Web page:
Selmer (Paris) Series III 'Jubilee' Tenor Saxophone
Our price: from £4,710 Free UK Shipping
- Purchase price: £4,710.00
- Deposit: £471.00
- Amount of credit: £4,239.00
- 12 monthly payments of: £362.48
- Total repayable: £4,820.78
- Duration of agreement: 12 months
- Rate of interest (fixed): 4.9%
- Representative APR: 4.9%
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- Handmade saxophone
- Gold lacquered, silver-plated, matt or black lacquered finish
- Front F key (spatula style)
- High F# key (spatula style)
- Lightweight neck with unique bore for extra response
- Leather pads with metal boosters
- Double C# mechanism for more stable tuning on this note and in the upper register
- Adjustable brass thumbrest
- Mother-of-Pearl key inlays
- Detachable bell, hand engraved
- Includes Selmer S80 C* ebonite mouthpiece, ligature and cap, neckstrap, cork grease, one reed and lightweight case
Selmer are widely thought of as being the true home of the saxophone; the company bought the workshop of Adolfe Sax (inventor of the saxophone) in 1929, and this was until the early 1980s still one of the company's prime production facilities. Selmer (Paris) saxophones are still handmade in France and remain prestigious and sought-after.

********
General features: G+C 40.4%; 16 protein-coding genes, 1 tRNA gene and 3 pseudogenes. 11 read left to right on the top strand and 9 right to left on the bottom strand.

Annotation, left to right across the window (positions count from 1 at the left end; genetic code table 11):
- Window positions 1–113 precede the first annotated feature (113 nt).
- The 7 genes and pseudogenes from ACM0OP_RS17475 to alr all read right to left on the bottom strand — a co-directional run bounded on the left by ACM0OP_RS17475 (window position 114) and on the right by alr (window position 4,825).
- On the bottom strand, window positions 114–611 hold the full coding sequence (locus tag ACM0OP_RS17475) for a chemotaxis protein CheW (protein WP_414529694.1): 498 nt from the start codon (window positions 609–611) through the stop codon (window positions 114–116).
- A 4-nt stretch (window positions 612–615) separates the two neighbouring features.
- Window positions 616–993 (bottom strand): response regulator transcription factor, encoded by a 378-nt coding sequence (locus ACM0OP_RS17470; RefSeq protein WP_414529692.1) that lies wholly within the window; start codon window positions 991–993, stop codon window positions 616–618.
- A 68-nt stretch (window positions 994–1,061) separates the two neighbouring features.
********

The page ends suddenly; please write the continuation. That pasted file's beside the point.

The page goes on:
The Series III has a lightweight body, making it incredibly responsive and free-blowing; other features such as the metal boosters and brass thumbrest give even more projection. Tuning is very easy to control, and the keys sit comfortably under the fingers.
"With the Series III tenor, the Selmer legend continues: incorporating numerous qualities from previous models, it asserts itself with a sound and dynamic range that make it the instrument of the greats. As for acoustics, the Series III tenor is a particularly versatile instrument, allowing the musician to explore a multiplicity of sound colours according to his own concept and the material he uses.
It gives real playing enjoyment, with a generous lower register and easy subtones. Excellent response, striking pitch and balanced ergonomics create a close relationship between the musician and the instrument, an essential condition for expressiveness and musicality."